A searing early summer heat wave broke Los Angeles-area records Friday.
In Burbank and Van Nuys—where temperatures reached 114 and 117 degrees, respectively—it was the hottest day in recorded history for each location.
The mercury started climbing early. By 10:15 a.m., the National Weather Service had recorded a temperature of 95 degrees in Downtown LA, eclipsing the highest July 6 temperature recorded in the neighborhood. Eventually, thermometers Downtown registered a high of 106 degrees.
The hottest temperature ever recorded Downtown this early in the year was 112 in June 1990.
Temperatures reached triple digits across much of LA, and more hot weather is expected Saturday—with little relief at night. Lows are expected to hover in the 70s and even upper 80s in the valley and mountain areas.
National Weather Service meteorologist Mike Wofford says the intensity of the weekend heat will be “somewhat unprecedented.”
In Long Beach, temperatures hit 108 degrees on Friday, breaking a July record set in 1985.
It wasn’t the only July record to fall. In Westwood, temperatures reached 106—3 degrees higher than the monthly record set in 1959.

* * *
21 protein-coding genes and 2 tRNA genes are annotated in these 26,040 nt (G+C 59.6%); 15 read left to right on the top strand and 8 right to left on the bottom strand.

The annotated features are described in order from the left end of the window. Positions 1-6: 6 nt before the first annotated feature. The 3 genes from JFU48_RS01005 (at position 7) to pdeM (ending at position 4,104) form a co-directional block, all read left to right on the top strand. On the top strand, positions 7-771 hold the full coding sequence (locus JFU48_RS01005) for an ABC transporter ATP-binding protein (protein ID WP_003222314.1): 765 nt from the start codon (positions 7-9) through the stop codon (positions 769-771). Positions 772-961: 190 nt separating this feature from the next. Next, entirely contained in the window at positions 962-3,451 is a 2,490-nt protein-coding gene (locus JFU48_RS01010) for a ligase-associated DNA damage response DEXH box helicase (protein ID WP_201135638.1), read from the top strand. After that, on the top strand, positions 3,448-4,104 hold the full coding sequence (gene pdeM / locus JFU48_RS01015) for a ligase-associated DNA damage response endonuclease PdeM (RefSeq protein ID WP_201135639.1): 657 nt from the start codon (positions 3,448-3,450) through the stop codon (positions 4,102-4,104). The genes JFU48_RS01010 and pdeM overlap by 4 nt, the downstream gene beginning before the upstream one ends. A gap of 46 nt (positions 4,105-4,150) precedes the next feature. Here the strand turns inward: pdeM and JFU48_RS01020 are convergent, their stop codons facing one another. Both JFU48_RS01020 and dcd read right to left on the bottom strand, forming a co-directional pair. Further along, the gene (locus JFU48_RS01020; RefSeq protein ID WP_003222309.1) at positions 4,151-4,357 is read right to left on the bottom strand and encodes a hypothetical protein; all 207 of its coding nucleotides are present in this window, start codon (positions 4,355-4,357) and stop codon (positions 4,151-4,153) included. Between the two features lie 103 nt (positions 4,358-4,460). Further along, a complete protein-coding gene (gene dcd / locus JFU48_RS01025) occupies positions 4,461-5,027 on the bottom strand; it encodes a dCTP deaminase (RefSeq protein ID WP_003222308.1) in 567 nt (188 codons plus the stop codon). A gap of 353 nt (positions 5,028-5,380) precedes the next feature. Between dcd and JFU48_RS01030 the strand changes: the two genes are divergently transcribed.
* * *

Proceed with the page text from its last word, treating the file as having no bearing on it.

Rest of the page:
Humidity is low, and with that dry heat comes increased risk of fire. “Gusty winds” forecasted over the weekend will further increase the danger, and Weather Service meteorologists expect fire weather conditions may reach a critical level Friday and Saturday.
The heat will probably bring even bigger crowds to the beach than on a typical Fourth of July weekend, so expect traffic—and be very careful if swimming. Strong rip tides are also in the weekend forecast.
“Anyone who runs away from dangers of the heat to the beaches will face the dangers of the sea,” says the Weather Service forecast.
Temperatures will only be slightly lower Saturday, with projected highs of 98 degrees in Downtown LA, 105 degrees in Burbank, and 91 degrees in Santa Monica.
Sunday will be “noticeably cooler,” according to the Weather Service—though temperatures will continue to hover in the 90s for much of the coming week. Overnight temperatures are also expected to be warm Friday, only dropping into the 80s in the most landlocked areas.
“Stay hydrated,” Wofford says.
If you need a place to get out of the sun, Los Angeles County has put together an extensive list of cooling centers where residents can benefit from free air conditioning during the hottest parts of the day.